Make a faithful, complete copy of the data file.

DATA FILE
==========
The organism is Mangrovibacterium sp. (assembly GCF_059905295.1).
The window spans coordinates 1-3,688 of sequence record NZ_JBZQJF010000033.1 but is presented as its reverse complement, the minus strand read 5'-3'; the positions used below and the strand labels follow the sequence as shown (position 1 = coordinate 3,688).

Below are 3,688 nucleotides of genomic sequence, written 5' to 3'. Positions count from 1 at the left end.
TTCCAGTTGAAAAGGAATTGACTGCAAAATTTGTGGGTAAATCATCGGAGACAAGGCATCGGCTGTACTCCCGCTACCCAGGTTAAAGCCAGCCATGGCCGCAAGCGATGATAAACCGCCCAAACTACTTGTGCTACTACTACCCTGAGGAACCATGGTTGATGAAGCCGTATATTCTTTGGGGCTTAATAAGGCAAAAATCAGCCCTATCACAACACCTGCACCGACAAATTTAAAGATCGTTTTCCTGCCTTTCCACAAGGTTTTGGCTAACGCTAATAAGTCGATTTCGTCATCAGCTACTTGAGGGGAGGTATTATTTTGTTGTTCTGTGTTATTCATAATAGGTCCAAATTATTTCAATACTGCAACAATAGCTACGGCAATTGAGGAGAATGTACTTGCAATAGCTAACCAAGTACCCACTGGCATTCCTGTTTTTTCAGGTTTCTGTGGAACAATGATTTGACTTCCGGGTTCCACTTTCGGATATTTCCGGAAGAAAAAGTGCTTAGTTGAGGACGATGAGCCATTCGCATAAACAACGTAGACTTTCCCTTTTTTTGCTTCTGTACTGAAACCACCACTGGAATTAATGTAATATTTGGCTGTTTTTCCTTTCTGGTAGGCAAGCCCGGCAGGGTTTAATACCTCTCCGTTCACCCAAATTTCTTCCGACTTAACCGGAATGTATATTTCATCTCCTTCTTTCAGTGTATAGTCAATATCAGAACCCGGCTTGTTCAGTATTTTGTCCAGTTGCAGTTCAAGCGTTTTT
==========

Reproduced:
The organism is Mangrovibacterium sp. (assembly GCF_059905295.1).
The window spans coordinates 1-3,688 of sequence record NZ_JBZQJF010000033.1 but is presented as its reverse complement, the minus strand read 5'-3'; the positions used below and the strand labels follow the sequence as shown (position 1 = coordinate 3,688).

Below are 3,688 nucleotides of genomic sequence, written 5' to 3'. Positions count from 1 at the left end.
TTCCAGTTGAAAAGGAATTGACTGCAAAATTTGTGGGTAAATCATCGGAGACAAGGCATCGGCTGTACTCCCGCTACCCAGGTTAAAGCCAGCCATGGCCGCAAGCGATGATAAACCGCCCAAACTACTTGTGCTACTACTACCCTGAGGAACCATGGTTGATGAAGCCGTATATTCTTTGGGGCTTAATAAGGCAAAAATCAGCCCTATCACAACACCTGCACCGACAAATTTAAAGATCGTTTTCCTGCCTTTCCACAAGGTTTTGGCTAACGCTAATAAGTCGATTTCGTCATCAGCTACTTGAGGGGAGGTATTATTTTGTTGTTCTGTGTTATTCATAATAGGTCCAAATTATTTCAATACTGCAACAATAGCTACGGCAATTGAGGAGAATGTACTTGCAATAGCTAACCAAGTACCCACTGGCATTCCTGTTTTTTCAGGTTTCTGTGGAACAATGATTTGACTTCCGGGTTCCACTTTCGGATATTTCCGGAAGAAAAAGTGCTTAGTTGAGGACGATGAGCCATTCGCATAAACAACGTAGACTTTCCCTTTTTTTGCTTCTGTACTGAAACCACCACTGGAATTAATGTAATATTTGGCTGTTTTTCCTTTCTGGTAGGCAAGCCCGGCAGGGTTTAATACCTCTCCGTTCACCCAAATTTCTTCCGACTTAACCGGAATGTATATTTCATCTCCTTCTTTCAGTGTATAGTCAATATCAGAACCCGGCTTGTTCAGTATTTTGTCCAGTTGCAGTTCAAGCGTTTTT